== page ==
Recapping the Oscars: A night never to be forgotten3 min read

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Recapping the Oscars: A night never to be forgotten3 min read

photo courtesy of Creative Commons

photo courtesy of Creative Commons

photo courtesy of Creative Commons

Sally Rogal, Features Editor

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The 91st Academy Awards began with a showstopping performance of “We Will Rock You” and “We are the Champions” performed by Adam Lambert and Queen that had the audience on their feet cheering.

Despite having no host because of the revelation that Kevin Hart made previous homophobic comments, the Oscars celebrated the many achievements within the film industry. With eight outstanding films fighting neck and neck for best picture, this year’s race appeared to be close. The award of best picture was given to “Green Book.” The film had five nominations and won three Oscars by the end of the night. Two of the other films that were nominated for best picture, “Roma” and “The Favourite,” were also nominated for nine other awards each.

“Green Book” highlights the importance of loving everyone despite their racial, economic or cultural differences. However, their win surprised many because this film talks about how people felt about race in the past while other films such as “Black Panther,” which was also nominated for best picture, showcased the history of African Americans as a whole and is more relevant to issues facing today and the future.

This year’s nominees for best actor and actress in a leading role included Rami Malek as Freddie Mercury from “Bohemian Rhapsody,” both Bradley Cooper and Lady Gaga as themselves from “A Star is Born” and Glenn Close as Joan Castleman from “The Wife.” Malek took home the Oscar for best actor, and, surprisingly, Olivia Colman as Queen Anne from “The Favourite” was awarded the Oscar for best actress. This was Colman’s first Oscar nomination.

I was not surprised by the pick for best actor. I recently watched “Bohemian Rhapsody” and felt that Malek portrayed Mercury very accurately, and as a whole, the film “Bohemian Rhapsody” definitely honored the legacy and achievements of the band Queen, which was particularly showcased because they received the most Oscars of the night with a total of four. On the other hand, I was very surprised by Colman winning the Oscar for best actress considering who she was up against, including prominent figures such as Close and Gaga.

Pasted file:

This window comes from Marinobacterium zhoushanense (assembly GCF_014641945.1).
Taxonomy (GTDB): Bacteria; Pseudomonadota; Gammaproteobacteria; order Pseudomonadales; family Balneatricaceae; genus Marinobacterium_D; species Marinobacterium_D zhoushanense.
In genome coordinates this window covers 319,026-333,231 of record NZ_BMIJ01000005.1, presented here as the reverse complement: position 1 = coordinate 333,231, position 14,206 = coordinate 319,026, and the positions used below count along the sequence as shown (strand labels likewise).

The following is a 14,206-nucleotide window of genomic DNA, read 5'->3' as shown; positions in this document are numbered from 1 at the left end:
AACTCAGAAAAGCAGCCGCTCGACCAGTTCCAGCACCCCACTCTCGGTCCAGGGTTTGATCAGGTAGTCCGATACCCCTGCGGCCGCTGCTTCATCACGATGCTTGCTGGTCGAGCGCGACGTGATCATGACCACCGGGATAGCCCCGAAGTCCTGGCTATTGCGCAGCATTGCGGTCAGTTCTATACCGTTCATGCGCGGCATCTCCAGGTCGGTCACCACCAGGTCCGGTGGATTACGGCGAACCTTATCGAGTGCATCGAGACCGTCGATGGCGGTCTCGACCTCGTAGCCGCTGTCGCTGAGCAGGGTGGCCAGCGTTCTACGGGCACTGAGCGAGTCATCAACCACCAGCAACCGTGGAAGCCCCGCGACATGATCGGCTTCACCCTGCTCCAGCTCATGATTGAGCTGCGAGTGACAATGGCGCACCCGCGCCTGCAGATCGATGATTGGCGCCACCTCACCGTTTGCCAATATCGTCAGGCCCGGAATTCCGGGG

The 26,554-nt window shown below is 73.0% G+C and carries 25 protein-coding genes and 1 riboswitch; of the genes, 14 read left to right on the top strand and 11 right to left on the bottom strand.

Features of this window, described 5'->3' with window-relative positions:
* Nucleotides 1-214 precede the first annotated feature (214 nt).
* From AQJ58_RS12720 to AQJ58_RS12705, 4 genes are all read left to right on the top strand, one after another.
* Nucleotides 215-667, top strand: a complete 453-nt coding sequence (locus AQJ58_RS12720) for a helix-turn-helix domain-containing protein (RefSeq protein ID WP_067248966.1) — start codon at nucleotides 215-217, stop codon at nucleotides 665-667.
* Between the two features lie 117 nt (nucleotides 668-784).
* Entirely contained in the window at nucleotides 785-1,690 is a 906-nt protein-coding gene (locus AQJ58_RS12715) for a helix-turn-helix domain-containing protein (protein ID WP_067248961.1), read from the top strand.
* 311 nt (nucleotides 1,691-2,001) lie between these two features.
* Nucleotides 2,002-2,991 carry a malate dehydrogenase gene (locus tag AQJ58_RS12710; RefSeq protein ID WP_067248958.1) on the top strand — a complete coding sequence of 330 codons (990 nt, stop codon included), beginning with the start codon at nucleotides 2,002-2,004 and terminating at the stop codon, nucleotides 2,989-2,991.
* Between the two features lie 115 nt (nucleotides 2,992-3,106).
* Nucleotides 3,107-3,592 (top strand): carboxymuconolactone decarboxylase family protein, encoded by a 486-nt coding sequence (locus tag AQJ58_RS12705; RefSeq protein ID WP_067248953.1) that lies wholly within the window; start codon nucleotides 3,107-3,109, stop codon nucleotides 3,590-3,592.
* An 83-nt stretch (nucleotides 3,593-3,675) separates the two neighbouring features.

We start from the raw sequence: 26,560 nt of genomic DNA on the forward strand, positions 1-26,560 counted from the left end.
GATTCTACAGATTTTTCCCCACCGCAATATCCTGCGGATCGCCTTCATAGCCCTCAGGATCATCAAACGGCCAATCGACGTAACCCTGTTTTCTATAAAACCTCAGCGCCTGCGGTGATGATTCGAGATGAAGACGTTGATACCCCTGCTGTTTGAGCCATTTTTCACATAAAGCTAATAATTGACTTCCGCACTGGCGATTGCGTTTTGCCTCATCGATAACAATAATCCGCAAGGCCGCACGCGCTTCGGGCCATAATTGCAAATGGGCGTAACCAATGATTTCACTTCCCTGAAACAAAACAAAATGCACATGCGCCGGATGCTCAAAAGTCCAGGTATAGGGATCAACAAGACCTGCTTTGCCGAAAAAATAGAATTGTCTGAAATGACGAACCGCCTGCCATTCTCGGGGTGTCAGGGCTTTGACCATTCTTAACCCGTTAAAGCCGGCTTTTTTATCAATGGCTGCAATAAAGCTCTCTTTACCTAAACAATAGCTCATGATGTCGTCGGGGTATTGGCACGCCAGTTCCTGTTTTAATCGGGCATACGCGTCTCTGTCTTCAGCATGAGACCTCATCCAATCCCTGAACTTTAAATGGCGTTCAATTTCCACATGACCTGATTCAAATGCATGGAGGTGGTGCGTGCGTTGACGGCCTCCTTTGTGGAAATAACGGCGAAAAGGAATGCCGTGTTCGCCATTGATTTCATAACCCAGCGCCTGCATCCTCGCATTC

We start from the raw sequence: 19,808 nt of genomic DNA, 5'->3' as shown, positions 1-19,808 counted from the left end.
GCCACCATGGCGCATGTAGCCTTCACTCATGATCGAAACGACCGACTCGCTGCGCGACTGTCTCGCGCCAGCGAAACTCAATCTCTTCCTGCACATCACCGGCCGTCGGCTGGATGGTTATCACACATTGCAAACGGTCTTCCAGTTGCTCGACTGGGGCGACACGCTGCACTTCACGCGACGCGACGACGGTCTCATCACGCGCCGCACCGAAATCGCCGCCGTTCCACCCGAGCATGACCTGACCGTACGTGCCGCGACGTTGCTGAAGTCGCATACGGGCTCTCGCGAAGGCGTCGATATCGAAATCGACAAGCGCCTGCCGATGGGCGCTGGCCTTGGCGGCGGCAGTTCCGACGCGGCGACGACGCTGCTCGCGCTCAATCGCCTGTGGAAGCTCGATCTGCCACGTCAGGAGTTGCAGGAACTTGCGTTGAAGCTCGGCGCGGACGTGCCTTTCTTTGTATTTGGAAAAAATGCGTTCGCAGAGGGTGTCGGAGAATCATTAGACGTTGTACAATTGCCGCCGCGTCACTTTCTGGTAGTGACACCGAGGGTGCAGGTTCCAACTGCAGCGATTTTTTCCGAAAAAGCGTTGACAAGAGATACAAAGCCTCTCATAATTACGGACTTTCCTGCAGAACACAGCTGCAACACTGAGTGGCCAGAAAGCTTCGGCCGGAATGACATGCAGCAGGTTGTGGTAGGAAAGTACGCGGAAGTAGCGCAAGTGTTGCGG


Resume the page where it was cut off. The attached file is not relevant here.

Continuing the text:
The Oscars not only recognize successes in acting and filmmaking, but also in original songs. This year there were five songs nominated for best original song ranging from “All the Stars” from “Black Panther” to “The Place Where the Lost Things Go” from “Mary Poppins Returns.” The winner of this category was “Shallow” from “A Star is Born,” which was performed beautifully by Cooper and Gaga live earlier in the show.

After watching the movie “A Star is Born,” I could not get the song “Shallow” out of my head. This song is powerful, highlights mental health issues in society today and shows what Gaga is able to do with her voice. I think that “Shallow” was highly deserving of the Oscar for best original song despite the tough competition.

In featuring people of color and women, this year’s Oscars more accurately reflected the diversity in the film industry and brought attention to their accomplishments.

Overall, the 91st Academy Awards were definitely entertaining and worth watching from beginning to end, even though the telecast did not end until past 11 p.m.

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